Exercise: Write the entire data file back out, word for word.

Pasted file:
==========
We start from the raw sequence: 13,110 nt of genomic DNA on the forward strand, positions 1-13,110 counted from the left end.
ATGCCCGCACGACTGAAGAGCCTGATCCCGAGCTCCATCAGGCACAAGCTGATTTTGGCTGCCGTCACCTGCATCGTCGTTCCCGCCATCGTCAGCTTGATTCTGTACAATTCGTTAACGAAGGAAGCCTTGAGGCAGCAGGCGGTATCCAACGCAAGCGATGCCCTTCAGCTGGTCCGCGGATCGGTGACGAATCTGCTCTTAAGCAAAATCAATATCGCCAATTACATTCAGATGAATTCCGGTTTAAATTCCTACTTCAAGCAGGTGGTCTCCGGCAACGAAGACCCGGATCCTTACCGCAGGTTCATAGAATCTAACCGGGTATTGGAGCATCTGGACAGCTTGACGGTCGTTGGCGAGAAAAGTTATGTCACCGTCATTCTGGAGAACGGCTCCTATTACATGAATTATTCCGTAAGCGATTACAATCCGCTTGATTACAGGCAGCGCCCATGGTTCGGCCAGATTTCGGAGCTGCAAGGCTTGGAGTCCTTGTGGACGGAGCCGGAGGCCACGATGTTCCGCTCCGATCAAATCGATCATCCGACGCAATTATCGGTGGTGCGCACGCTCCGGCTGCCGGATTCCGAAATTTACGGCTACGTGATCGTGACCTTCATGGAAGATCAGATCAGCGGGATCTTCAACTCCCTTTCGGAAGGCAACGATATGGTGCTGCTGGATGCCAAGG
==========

We start from the raw sequence: 13,110 nt of genomic DNA on the forward strand, positions 1-13,110 counted from the left end.
ATGCCCGCACGACTGAAGAGCCTGATCCCGAGCTCCATCAGGCACAAGCTGATTTTGGCTGCCGTCACCTGCATCGTCGTTCCCGCCATCGTCAGCTTGATTCTGTACAATTCGTTAACGAAGGAAGCCTTGAGGCAGCAGGCGGTATCCAACGCAAGCGATGCCCTTCAGCTGGTCCGCGGATCGGTGACGAATCTGCTCTTAAGCAAAATCAATATCGCCAATTACATTCAGATGAATTCCGGTTTAAATTCCTACTTCAAGCAGGTGGTCTCCGGCAACGAAGACCCGGATCCTTACCGCAGGTTCATAGAATCTAACCGGGTATTGGAGCATCTGGACAGCTTGACGGTCGTTGGCGAGAAAAGTTATGTCACCGTCATTCTGGAGAACGGCTCCTATTACATGAATTATTCCGTAAGCGATTACAATCCGCTTGATTACAGGCAGCGCCCATGGTTCGGCCAGATTTCGGAGCTGCAAGGCTTGGAGTCCTTGTGGACGGAGCCGGAGGCCACGATGTTCCGCTCCGATCAAATCGATCATCCGACGCAATTATCGGTGGTGCGCACGCTCCGGCTGCCGGATTCCGAAATTTACGGCTACGTGATCGTGACCTTCATGGAAGATCAGATCAGCGGGATCTTCAACTCCCTTTCGGAAGGCAACGATATGGTGCTGCTGGATGCCAAGG